Protestors and mourners at General Qassem Soleimani's funeral burn flags of Israel and the United States. Ebrahim Noroozi/AP Images

U.S.–ordered strike leads to retaliation

A United States-ordered airstrike responsible for killing Iranian Major General Qassem Soleimani has led to further missile attacks against U.S. military bases in Iraq.  

The attacks took place early Jan. 7 at two military bases that were housing American troops and caused no casualties. President Donald Trump responded to the attack in a tweet, saying that “all is well.”  

The original strike was ordered on the evening of Jan. 2 by Trump, who has maintained the strike was not meant to cause a war, but was necessary to stop conflict, according to The Washington Post

Soleimani was the leader of the Quds Force, a branch of Iran’s Revolutionary Guard that focuses on unconventional warfare and military intelligence, where he was often credited with being “the second most powerful man in the country behind Supreme Leader Khamenei,” according to BBC.

Trump had previously named the IRGC as a terrorist organization in 2019, as the administration announced that they believe Iran is responsible for more than 600 American deaths since 2003, according to The Washington Post. 

Backlash from the strike included threats of retaliation from Iranian officials, to which Trump responded that if “Iran strikes any Americans or American assets, we have targeted 52 Iranian sites” in a series of tweets.    

In response, Iran’s Foreign Minister Mohammad Javad Zarif tweeted that Trump’s threats were a war crime. 

Although Defense Secretary Mark Esper and Secretary of State Mike Pompeo both spoke out that they would not follow through with Trump’s threats, Trump reiterated on his threats by saying there would be a “major retaliation” if Iran were to attack the U.S., according to NPR.

Relations between the two countries have remained tense since events such as the 1979 Iranian revolution, when U.S.–backed Irainian Shah Shapour Bakhtiar was exiled as a consequence of Iran becoming an islamic republic.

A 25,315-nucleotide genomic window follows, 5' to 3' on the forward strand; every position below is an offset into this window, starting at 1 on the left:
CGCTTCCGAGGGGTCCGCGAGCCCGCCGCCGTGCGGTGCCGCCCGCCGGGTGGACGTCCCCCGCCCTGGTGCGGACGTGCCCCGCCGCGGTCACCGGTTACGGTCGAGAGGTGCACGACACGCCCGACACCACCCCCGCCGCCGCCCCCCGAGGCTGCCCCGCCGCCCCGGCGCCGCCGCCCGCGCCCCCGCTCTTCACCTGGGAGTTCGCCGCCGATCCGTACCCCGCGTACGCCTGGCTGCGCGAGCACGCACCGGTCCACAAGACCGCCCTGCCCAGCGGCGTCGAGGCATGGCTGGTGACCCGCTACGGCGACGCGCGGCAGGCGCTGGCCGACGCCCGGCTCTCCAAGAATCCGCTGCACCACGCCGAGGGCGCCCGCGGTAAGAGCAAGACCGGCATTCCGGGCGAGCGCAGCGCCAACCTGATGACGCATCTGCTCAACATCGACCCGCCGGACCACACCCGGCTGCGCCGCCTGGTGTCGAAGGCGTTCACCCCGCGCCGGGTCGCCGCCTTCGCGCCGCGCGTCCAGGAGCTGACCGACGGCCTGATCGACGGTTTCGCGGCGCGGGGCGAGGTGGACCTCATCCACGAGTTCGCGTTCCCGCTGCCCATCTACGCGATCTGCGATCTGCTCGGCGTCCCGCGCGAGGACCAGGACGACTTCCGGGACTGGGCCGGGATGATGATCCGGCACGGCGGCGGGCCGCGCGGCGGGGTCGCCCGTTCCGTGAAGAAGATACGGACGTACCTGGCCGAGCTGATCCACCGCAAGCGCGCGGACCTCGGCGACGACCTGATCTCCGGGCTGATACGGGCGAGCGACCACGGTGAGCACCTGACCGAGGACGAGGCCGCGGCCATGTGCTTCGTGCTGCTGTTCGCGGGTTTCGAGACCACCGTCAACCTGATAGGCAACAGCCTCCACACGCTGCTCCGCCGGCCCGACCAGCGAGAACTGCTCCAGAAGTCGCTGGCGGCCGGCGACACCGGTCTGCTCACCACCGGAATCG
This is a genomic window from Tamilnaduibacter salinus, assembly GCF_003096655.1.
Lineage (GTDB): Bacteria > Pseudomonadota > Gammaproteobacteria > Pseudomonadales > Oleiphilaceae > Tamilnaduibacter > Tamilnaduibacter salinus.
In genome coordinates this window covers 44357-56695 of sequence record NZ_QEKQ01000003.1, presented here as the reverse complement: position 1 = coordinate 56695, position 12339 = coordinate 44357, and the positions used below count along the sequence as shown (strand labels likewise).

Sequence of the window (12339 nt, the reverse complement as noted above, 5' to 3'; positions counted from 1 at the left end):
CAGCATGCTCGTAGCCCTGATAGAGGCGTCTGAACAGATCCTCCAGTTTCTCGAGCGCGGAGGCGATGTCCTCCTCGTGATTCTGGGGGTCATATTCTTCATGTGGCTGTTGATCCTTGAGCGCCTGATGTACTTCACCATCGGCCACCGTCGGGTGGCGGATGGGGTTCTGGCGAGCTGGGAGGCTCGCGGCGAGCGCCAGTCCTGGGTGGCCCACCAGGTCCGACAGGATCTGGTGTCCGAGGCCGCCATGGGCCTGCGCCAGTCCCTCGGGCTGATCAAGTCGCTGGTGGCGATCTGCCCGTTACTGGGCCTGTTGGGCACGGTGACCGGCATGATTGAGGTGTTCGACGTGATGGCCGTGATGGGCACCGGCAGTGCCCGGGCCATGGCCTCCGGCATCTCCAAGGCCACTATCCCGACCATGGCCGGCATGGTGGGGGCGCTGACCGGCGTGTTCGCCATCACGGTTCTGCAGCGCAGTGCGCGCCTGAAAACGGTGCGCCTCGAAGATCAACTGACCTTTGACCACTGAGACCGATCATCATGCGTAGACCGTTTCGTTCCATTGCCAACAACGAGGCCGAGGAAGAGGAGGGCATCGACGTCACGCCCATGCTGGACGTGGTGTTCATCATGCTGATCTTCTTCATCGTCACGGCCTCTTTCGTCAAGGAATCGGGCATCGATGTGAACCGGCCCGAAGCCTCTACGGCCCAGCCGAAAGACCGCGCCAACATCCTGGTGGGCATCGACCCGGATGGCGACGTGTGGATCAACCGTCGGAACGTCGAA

The Iran hostage crisis in 1979 further escalated tension when a group of Iranian students stormed the US embassy in Tehran. 52 American hostages were then held as a response to the exiled Shah receiving cancer treatment in the United States.

Although Iran and the U.S. have had longtime tense relations, the strikes against the US marks the most direct attack since the Iranian hostage crisis, as most previous attacks have taken place through proxy forces. 

Anti-U.S. rhetoric has only grown in Iran since the death of Soleimani. A funeral in Tehran attracted approximately 1 million mourners. 

The daughter of Soleimani, Zeinab Soleimani spoke to the crowds and claimed the death of her father would bring “darker days” for the U.S. and Israel.

“Crazy Trump, don’t think that everything is over with my father’s martyrdom,” Zeinab said.

Zeinab also made claims about Iraq, saying that past assassinations of Haj Qasem and Abu Mahdi were a mistake and have “only caused historical unity between two nations and their mutual eternal hatred for the United States,” according to CNN.

When inquiry of  what led up to the assasination of Soleimani was brought up at a press conference, Trump claimed that Iran was planning on attacking four US embassies. Despite this claim, Democrats who had been “given intelligence briefings on the fatal strike say they have seen no evidence of embassy plots,” according to BBC. 

Following the attack on the U.S. military base, The White House announced they will impose new sanctions against Iran, involving the transportation and purchase of main facets of the economy, including construction, mining, manufacturing and textiles.

There is no confirmation for when the sanctions will end. 

“These sanctions will continue until the regime stops the funding of global terrorism and commits to never having nuclear weapons,” said Secretary Steven T. Mnuchin